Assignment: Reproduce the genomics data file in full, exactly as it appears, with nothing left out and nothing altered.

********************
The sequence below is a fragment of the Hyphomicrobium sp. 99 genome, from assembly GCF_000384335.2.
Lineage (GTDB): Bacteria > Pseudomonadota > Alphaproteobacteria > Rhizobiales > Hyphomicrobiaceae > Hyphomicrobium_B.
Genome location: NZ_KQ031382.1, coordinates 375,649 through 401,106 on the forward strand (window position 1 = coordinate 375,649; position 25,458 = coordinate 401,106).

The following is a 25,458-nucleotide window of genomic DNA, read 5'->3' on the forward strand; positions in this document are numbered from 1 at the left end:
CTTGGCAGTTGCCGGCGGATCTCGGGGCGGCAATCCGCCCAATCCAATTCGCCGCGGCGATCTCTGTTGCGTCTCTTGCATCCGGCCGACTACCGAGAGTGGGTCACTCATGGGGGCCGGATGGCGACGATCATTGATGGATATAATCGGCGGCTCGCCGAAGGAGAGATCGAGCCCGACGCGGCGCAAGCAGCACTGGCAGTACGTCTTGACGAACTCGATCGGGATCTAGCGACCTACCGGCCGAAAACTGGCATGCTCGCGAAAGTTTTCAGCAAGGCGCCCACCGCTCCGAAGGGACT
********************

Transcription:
The sequence below is a fragment of the Hyphomicrobium sp. 99 genome, from assembly GCF_000384335.2.
Lineage (GTDB): Bacteria > Pseudomonadota > Alphaproteobacteria > Rhizobiales > Hyphomicrobiaceae > Hyphomicrobium_B.
Genome location: NZ_KQ031382.1, coordinates 375,649 through 401,106 on the forward strand (window position 1 = coordinate 375,649; position 25,458 = coordinate 401,106).

The following is a 25,458-nucleotide window of genomic DNA, read 5'->3' on the forward strand; positions in this document are numbered from 1 at the left end:
CTTGGCAGTTGCCGGCGGATCTCGGGGCGGCAATCCGCCCAATCCAATTCGCCGCGGCGATCTCTGTTGCGTCTCTTGCATCCGGCCGACTACCGAGAGTGGGTCACTCATGGGGGCCGGATGGCGACGATCATTGATGGATATAATCGGCGGCTCGCCGAAGGAGAGATCGAGCCCGACGCGGCGCAAGCAGCACTGGCAGTACGTCTTGACGAACTCGATCGGGATCTAGCGACCTACCGGCCGAAAACTGGCATGCTCGCGAAAGTTTTCAGCAAGGCGCCCACCGCTCCGAAGGGACT